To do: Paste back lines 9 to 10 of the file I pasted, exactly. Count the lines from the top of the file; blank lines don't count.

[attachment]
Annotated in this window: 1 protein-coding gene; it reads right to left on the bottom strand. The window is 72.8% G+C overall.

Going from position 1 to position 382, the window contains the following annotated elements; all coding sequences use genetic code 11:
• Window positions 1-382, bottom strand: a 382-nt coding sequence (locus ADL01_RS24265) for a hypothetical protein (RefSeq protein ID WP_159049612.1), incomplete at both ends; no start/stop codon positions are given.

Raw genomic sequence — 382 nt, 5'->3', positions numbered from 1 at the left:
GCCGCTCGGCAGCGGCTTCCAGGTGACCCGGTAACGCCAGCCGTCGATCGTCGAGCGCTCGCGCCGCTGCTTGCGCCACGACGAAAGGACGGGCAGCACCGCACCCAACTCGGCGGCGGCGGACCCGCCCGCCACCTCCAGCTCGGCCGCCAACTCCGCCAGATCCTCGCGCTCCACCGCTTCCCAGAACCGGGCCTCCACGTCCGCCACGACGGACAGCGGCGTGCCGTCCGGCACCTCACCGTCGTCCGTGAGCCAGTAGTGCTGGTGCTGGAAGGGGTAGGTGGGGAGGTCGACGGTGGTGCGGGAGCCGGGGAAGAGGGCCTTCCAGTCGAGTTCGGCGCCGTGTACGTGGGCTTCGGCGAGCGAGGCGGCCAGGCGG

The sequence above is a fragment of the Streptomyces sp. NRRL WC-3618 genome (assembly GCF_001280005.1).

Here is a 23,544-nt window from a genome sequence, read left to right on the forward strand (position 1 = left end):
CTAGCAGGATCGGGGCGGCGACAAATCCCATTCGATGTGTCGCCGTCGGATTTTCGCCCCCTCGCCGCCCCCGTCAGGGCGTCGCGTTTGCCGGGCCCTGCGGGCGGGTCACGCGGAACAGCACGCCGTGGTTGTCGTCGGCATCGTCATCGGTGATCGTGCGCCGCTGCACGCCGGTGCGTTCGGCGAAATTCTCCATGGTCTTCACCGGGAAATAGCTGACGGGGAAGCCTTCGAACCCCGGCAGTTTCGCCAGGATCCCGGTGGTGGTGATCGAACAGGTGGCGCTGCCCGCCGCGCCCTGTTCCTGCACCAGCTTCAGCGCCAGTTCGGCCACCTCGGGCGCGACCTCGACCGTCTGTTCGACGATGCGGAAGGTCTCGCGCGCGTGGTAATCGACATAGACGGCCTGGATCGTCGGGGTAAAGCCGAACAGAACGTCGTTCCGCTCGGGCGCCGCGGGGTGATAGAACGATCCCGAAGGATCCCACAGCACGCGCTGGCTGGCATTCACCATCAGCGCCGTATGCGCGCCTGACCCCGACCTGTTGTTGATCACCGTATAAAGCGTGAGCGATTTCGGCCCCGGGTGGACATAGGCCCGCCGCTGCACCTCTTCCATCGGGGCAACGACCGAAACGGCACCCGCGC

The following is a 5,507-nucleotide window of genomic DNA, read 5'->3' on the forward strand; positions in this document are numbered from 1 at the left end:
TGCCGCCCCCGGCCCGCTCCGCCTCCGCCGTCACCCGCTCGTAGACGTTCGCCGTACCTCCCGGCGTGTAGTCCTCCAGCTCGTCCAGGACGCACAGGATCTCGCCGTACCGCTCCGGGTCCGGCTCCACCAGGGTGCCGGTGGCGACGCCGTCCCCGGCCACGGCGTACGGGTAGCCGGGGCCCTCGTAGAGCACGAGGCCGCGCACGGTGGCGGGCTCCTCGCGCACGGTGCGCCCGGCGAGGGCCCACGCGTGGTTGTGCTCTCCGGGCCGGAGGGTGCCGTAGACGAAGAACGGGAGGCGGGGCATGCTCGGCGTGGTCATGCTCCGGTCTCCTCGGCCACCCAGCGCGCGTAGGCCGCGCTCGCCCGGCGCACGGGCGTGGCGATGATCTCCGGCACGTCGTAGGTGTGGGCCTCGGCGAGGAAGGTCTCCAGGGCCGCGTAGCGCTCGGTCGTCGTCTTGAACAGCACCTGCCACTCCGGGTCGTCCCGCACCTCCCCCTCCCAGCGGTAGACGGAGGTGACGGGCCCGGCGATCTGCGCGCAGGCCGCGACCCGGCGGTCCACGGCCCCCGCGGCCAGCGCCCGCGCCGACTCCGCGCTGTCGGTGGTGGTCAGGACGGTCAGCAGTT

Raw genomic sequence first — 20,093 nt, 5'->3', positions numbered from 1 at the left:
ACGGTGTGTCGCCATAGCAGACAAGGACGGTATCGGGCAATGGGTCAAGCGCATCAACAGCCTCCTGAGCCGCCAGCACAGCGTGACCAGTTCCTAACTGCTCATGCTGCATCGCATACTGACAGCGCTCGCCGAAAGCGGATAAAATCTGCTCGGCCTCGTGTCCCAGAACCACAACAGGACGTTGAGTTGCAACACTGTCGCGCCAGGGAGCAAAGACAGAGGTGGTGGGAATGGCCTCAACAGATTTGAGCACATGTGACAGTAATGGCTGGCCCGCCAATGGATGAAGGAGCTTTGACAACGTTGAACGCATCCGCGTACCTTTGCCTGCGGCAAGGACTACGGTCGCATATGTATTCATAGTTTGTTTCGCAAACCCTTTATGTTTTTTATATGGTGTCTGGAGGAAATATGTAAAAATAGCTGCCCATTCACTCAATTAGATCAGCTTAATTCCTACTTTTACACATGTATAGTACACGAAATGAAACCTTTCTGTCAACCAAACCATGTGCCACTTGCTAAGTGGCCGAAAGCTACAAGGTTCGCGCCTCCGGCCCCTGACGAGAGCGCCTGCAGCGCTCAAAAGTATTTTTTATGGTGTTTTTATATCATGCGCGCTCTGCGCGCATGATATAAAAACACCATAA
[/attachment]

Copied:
The following is a 5,507-nucleotide window of genomic DNA, read 5'->3' on the forward strand; positions in this document are numbered from 1 at the left end:
TGCCGCCCCCGGCCCGCTCCGCCTCCGCCGTCACCCGCTCGTAGACGTTCGCCGTACCTCCCGGCGTGTAGTCCTCCAGCTCGTCCAGGACGCACAGGATCTCGCCGTACCGCTCCGGGTCCGGCTCCACCAGGGTGCCGGTGGCGACGCCGTCCCCGGCCACGGCGTACGGGTAGCCGGGGCCCTCGTAGAGCACGAGGCCGCGCACGGTGGCGGGCTCCTCGCGCACGGTGCGCCCGGCGAGGGCCCACGCGTGGTTGTGCTCTCCGGGCCGGAGGGTGCCGTAGACGAAGAACGGGAGGCGGGGCATGCTCGGCGTGGTCATGCTCCGGTCTCCTCGGCCACCCAGCGCGCGTAGGCCGCGCTCGCCCGGCGCACGGGCGTGGCGATGATCTCCGGCACGTCGTAGGTGTGGGCCTCGGCGAGGAAGGTCTCCAGGGCCGCGTAGCGCTCGGTCGTCGTCTTGAACAGCACCTGCCACTCCGGGTCGTCCCGCACCTCCCCCTCCCAGCGGTAGACGGAGGTGACGGGCCCGGCGATCTGCGCGCAGGCCGCGACCCGGCGGTCCACGGCCCCCGCGGCCAGCGCCCGCGCCGACTCCGCGCTGTCGGTGGTGGTCAGGACGGTCAGCAGTT